“What does that mean?”

Hadrin lowered the spyglass and stared at the other woman. “Put it this way: you wouldn’t choose it.”

“Who would choose to die in any way?” She smirked, as if it were some sort of joke.

“Everyone dies. In the end, that’s all that’s going to matter. You die well, or you don’t. Those people down there? They won’t.” She looked down the glass again, renewing her surveillance of the shanty town. Where had the Cyclopes gone? Probably they were just getting into position to inflict the maximum damage. The levies would almost certainly break as soon as they saw what happened to their comrades. She didn’t know what the range of a Cyclops’s blast was – would it just hit the front ranks, or would the whole formation be sucked into its grotesque maw? What if Saffrey was wrong about them needing to rest for days afterwards? No one could stand against the Cyclopes, or so it had always been said.

“Well,” Telmes went on, “better them than us I suppose.”

In a moment of irritation, she actually had suggested to Saffrey that Telmes lead the levies. He’d smiled, doubtless understanding her motivation for asking, and told her Telmes wasn’t someone he was willing to sacrifice. Hanging in the air, unsaid, was the word ‘yet’.

“Where are they?” Hadrin asked herself.


She tuned out Telmes’s irritating voice and continued to scan the cityscape. She’d seen them moving amongst the buildings just a few hours ago, and they weren’t exactly subtle creatures. What if Albrihn was using another of his unconventional strategies? The thought seized her suddenly that perhaps the Cyclopes were a bluff – he could have redeployed them while their army was forming up at dawn, maybe sending them to attack their vulnerable flanks. At any moment, a hundred nightmare beasts could crash into their camp, laying about them with vortices of black fury. Was it possible? Yes, but not very probable. They still had scouts. You couldn’t move that many behemoths without attracting notice. Nonetheless, her search became increasingly desperate as she tried to predict her adversary’s plans. She started to look deeper into the city, towards the fragmented walls a mile or more from where the levies advanced. Then she saw them. She couldn’t make sense of it at first. The East Gate was open, and lumbering towards it was a Cyclops, its back to them, apparently in retreat. “What the fuck is he doing?”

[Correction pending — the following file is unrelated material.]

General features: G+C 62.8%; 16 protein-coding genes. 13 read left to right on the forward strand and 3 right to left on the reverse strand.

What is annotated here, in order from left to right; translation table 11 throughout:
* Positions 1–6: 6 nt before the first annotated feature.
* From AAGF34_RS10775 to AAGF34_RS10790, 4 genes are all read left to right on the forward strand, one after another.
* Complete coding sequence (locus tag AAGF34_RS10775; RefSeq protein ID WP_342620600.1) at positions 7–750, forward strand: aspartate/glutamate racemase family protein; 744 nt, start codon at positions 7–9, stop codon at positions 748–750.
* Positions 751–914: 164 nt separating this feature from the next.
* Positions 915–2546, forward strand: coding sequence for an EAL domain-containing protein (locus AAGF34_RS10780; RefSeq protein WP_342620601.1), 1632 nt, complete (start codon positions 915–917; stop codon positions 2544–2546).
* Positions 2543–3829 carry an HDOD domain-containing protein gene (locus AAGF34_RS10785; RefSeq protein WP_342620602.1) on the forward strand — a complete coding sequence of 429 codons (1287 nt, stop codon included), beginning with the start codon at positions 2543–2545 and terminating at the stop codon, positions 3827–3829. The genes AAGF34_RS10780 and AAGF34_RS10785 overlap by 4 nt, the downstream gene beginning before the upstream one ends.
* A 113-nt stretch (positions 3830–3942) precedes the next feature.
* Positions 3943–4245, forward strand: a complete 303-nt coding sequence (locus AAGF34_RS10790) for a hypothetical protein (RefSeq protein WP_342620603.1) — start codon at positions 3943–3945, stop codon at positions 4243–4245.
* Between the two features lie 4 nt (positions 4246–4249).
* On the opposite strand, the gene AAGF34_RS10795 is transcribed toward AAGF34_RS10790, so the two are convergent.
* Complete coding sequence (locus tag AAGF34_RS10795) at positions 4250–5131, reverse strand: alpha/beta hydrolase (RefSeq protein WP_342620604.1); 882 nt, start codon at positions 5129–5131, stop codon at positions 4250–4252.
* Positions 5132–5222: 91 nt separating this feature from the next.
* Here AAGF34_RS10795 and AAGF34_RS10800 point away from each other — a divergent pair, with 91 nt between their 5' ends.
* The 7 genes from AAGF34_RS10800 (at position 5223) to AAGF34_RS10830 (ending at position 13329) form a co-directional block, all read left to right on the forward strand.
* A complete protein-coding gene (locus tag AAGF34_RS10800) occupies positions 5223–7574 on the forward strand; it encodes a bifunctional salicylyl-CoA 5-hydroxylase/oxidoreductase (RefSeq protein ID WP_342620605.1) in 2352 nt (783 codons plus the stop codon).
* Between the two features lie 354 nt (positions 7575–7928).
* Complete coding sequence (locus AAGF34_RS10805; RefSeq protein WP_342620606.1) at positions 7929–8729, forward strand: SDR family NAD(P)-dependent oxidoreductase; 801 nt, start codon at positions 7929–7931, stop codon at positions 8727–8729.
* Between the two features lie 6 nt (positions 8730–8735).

“What’s going on?” Telmes demanded.

“He’s pulling them back.” It was Saffrey who answered, and he didn’t sound the least bit surprised. He didn’t have a spyglass of his own. He just seemed to know what she’d seen.

Hadrin looked north and south, and she saw more of the beasts, all heading back to the city proper. “I don’t understand…” She dropped the glass and looked at Saffrey. He was smirking in his usual arrogant manner.

“It’s very simple, commander,” he said without turning to her, “Albrihn was bluffing.”


“I thought he probably was, but of course I couldn’t take the chance. If he’d used the Cyclopes against the levies, we would still have prevailed, but this is a rather better outcome, as I’m sure you’ll agree.” He finally gave her a look. Smug condescension.

“So…he never planned to unleash them?”

“Albrihn is soft. I always knew that. Putting him in command of the entire defence will be Vion’s greatest mistake. Apart from marrying him, anyway. Crale wouldn’t have hesitated. Rykall…well, Rykall would have just charged us the moment we set up camp. The point is, this is as good as over. Albrihn won’t use his only effective weapon, and so it becomes a simple matter of men…and machines.”

“All right then.” Hadrin nudged her horse forward and raised her arm. She felt on firmer ground now. Still shaken by their sudden reversal of fortunes, but her instincts were kicking in. “Company!” she bellowed, “sound the advance!” Horns blew close by, and were taken up by the other units strung out across the line. The sound of drumbeats began to echo across the snowy plain. Infantry, cavalry, Atlasians, Chronusi, Hadeans, Prometheans, even a few units of Hyperionites, professional soldiers, conscripts, volunteers, officers, nobles, commoners; all in all an army more than a hundred-thousand strong, backed up by engines numbering in the hundreds, began to move towards Atlas. All that stood between them and victory was a thin line of defenders on a crumbling wall. They should have surrendered when they had the chance. They should never even have resisted. It would be bloody, but it would also be quick, and that, Hadrin reflected, was a mercy.